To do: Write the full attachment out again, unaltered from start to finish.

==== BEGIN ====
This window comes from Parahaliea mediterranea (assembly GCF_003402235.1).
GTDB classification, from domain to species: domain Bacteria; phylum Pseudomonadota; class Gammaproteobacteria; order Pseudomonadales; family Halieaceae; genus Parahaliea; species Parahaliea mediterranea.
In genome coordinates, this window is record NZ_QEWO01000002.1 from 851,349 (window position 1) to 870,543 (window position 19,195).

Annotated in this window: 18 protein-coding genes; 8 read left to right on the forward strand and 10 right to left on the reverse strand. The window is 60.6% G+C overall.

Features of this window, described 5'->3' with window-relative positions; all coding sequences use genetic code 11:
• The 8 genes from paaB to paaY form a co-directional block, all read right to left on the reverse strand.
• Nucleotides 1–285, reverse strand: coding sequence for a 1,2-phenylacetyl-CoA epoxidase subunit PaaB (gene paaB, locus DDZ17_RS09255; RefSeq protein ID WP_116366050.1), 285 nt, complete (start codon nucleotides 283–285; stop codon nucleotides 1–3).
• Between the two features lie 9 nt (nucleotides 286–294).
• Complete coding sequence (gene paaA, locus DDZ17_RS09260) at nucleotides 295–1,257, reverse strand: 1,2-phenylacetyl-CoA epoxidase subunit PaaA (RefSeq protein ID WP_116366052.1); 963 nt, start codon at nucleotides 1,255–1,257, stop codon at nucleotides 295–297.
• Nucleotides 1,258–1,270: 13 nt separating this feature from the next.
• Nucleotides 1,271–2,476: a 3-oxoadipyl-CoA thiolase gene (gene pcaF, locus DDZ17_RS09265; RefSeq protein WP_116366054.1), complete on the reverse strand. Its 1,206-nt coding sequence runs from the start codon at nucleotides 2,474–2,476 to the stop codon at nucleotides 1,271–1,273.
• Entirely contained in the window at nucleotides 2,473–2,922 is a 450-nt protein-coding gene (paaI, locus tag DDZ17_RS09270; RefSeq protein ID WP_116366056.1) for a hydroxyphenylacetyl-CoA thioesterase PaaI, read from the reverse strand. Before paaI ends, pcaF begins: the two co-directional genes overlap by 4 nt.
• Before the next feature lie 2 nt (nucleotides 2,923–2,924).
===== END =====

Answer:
This window comes from Parahaliea mediterranea (assembly GCF_003402235.1).
GTDB classification, from domain to species: domain Bacteria; phylum Pseudomonadota; class Gammaproteobacteria; order Pseudomonadales; family Halieaceae; genus Parahaliea; species Parahaliea mediterranea.
In genome coordinates, this window is record NZ_QEWO01000002.1 from 851,349 (window position 1) to 870,543 (window position 19,195).

Annotated in this window: 18 protein-coding genes; 8 read left to right on the forward strand and 10 right to left on the reverse strand. The window is 60.6% G+C overall.

Features of this window, described 5'->3' with window-relative positions; all coding sequences use genetic code 11:
• The 8 genes from paaB to paaY form a co-directional block, all read right to left on the reverse strand.
• Nucleotides 1–285, reverse strand: coding sequence for a 1,2-phenylacetyl-CoA epoxidase subunit PaaB (gene paaB, locus DDZ17_RS09255; RefSeq protein ID WP_116366050.1), 285 nt, complete (start codon nucleotides 283–285; stop codon nucleotides 1–3).
• Between the two features lie 9 nt (nucleotides 286–294).
• Complete coding sequence (gene paaA, locus DDZ17_RS09260) at nucleotides 295–1,257, reverse strand: 1,2-phenylacetyl-CoA epoxidase subunit PaaA (RefSeq protein ID WP_116366052.1); 963 nt, start codon at nucleotides 1,255–1,257, stop codon at nucleotides 295–297.
• Nucleotides 1,258–1,270: 13 nt separating this feature from the next.
• Nucleotides 1,271–2,476: a 3-oxoadipyl-CoA thiolase gene (gene pcaF, locus DDZ17_RS09265; RefSeq protein WP_116366054.1), complete on the reverse strand. Its 1,206-nt coding sequence runs from the start codon at nucleotides 2,474–2,476 to the stop codon at nucleotides 1,271–1,273.
• Entirely contained in the window at nucleotides 2,473–2,922 is a 450-nt protein-coding gene (paaI, locus tag DDZ17_RS09270; RefSeq protein ID WP_116366056.1) for a hydroxyphenylacetyl-CoA thioesterase PaaI, read from the reverse strand. Before paaI ends, pcaF begins: the two co-directional genes overlap by 4 nt.
• Before the next feature lie 2 nt (nucleotides 2,923–2,924).